It’s not going to change the tradition of marriage or the practices of the church in any real way, is my answer. The churches that don’t want to perform them are being left alone and protected by the law, as it should be in a society where we have religious freedom. If those provisions still aren’t strong enough as some people are concerned they might not be, I’m all for strengthening them. Opposite sex couples will continue getting married as they always have, and the vast majority will have children as they always have (though a handful won’t, as they always have). Meanwhile, the handful of churches that see equal marriage as part of their belief system are being allowed to perform them, as it should also be in a society where we have religious freedom, and gay couples that want to get married in those churches can do so, as it should be in a free society. I simply don’t understand how legal protection for opposed churches isn’t a valid compromise that everyone can accept. Iceland, Belgium, Argentina, Denmark, the Netherlands, Norway, Portugal, Sweden, Spain, Canada, South Africa and a half dozen US states have already legalised same-sex marriage, and there’s been no problems in their societies as a result. Time for us to follow suit.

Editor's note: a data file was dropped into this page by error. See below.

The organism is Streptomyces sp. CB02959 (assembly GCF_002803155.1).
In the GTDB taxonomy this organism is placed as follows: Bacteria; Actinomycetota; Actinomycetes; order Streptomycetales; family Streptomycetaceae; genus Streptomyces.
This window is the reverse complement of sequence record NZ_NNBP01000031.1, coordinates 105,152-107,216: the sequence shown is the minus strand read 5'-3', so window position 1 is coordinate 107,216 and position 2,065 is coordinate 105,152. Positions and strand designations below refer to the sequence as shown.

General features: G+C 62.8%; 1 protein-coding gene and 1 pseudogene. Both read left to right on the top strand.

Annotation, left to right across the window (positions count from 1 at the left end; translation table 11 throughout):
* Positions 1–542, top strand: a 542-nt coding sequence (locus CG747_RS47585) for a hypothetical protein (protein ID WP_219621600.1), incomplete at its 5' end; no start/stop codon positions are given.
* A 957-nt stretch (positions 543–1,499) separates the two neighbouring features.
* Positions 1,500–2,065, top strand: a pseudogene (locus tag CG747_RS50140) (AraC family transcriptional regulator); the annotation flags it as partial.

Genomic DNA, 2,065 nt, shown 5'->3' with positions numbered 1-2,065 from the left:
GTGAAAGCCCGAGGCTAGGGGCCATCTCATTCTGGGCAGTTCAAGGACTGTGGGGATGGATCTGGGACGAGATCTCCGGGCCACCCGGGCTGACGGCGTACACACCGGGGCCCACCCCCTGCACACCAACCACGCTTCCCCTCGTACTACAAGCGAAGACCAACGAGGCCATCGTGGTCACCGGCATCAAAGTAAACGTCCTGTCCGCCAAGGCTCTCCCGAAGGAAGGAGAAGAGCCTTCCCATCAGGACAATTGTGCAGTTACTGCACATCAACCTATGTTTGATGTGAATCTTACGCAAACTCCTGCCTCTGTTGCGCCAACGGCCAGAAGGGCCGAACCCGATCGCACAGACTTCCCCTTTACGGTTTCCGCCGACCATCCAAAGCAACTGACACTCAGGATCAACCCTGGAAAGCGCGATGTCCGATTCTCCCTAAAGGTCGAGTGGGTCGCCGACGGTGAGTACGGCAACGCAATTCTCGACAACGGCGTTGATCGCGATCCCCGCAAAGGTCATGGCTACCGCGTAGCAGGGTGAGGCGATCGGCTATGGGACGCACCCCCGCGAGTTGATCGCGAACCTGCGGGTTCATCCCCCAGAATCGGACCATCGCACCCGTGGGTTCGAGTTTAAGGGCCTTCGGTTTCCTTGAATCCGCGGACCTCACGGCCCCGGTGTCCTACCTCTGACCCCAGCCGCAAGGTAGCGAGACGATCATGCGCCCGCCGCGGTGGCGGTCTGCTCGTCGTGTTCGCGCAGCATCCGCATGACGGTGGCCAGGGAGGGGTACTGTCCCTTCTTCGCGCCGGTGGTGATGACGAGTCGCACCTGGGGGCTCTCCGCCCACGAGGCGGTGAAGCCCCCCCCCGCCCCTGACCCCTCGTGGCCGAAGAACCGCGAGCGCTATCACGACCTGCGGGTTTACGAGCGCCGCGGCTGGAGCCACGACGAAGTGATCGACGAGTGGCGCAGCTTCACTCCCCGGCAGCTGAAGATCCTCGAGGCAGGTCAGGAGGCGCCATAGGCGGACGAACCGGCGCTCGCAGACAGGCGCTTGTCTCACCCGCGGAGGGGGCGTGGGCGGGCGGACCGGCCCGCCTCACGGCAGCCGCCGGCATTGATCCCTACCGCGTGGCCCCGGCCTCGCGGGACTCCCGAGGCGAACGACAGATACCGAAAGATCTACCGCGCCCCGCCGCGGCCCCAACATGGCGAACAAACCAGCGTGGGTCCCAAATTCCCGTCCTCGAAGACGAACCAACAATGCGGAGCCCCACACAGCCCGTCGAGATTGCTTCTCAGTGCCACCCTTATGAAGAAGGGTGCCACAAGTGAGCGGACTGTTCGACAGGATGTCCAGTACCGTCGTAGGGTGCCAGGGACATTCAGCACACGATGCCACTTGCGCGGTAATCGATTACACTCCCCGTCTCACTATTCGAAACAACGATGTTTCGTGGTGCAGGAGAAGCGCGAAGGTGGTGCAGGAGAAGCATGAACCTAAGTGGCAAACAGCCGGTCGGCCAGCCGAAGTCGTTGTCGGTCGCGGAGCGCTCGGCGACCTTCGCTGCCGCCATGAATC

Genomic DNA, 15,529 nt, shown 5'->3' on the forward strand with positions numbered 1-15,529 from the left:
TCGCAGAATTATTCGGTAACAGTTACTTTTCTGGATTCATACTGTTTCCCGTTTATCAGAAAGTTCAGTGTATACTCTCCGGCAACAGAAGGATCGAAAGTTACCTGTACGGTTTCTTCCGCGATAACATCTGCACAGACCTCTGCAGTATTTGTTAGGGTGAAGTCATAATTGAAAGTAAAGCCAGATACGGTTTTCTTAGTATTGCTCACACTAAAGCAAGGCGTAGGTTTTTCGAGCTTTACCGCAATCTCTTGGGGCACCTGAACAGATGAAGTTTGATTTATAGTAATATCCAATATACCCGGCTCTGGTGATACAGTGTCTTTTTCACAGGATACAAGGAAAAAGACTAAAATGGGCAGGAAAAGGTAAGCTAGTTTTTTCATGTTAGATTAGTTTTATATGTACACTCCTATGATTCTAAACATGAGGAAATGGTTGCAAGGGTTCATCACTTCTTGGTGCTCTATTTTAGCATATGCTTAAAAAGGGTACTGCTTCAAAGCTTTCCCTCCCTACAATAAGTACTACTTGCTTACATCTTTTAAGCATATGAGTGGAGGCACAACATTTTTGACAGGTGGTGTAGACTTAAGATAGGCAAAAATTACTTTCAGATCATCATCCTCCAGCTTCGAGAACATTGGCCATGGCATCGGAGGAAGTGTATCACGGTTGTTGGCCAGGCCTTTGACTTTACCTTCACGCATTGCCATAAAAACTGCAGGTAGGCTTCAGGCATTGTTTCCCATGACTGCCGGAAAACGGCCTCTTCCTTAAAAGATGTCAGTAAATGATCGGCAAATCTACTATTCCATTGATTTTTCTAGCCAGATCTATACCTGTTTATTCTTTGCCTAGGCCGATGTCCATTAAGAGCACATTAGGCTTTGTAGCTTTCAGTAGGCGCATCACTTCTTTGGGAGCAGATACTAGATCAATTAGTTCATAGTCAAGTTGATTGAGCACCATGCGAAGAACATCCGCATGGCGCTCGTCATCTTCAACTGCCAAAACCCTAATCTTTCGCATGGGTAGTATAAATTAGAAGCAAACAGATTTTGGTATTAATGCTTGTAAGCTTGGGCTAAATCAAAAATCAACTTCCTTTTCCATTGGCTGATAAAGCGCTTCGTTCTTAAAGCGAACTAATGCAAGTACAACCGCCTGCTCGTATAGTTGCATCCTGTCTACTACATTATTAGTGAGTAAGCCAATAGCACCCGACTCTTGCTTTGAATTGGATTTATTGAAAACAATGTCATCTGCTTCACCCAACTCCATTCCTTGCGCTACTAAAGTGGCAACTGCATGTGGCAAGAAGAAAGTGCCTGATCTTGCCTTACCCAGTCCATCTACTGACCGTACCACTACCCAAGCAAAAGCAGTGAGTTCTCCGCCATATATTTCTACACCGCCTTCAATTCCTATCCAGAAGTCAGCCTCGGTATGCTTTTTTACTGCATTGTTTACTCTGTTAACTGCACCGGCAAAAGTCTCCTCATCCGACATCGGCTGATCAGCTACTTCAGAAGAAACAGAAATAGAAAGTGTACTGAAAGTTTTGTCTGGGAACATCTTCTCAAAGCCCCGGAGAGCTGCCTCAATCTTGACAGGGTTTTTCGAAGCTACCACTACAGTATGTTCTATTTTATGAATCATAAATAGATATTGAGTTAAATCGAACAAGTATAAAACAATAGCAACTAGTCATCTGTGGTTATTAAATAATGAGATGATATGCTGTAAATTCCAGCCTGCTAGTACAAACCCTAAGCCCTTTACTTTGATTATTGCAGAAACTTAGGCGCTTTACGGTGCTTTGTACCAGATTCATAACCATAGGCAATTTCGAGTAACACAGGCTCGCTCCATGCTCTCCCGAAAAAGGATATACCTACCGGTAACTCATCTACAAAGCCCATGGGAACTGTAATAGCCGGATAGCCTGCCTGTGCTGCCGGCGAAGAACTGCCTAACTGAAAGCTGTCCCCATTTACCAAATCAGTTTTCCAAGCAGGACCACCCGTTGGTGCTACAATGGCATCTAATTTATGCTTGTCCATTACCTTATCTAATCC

• rekrab

            You make a very human case with some strong points but are we in danger of an undervaluing concern? by that I mean, are you suggesting the promotion and growth of gay individuals? I thought it was something that was a choice. Some might say that the world and it’s litany of different religions is a cause for concern, adding another part to that may well result in social breakdown and divisions, like gay churches for gay people only and vice versa.

          • http://twitter.com/ElliotBidgood Elliot Bidgood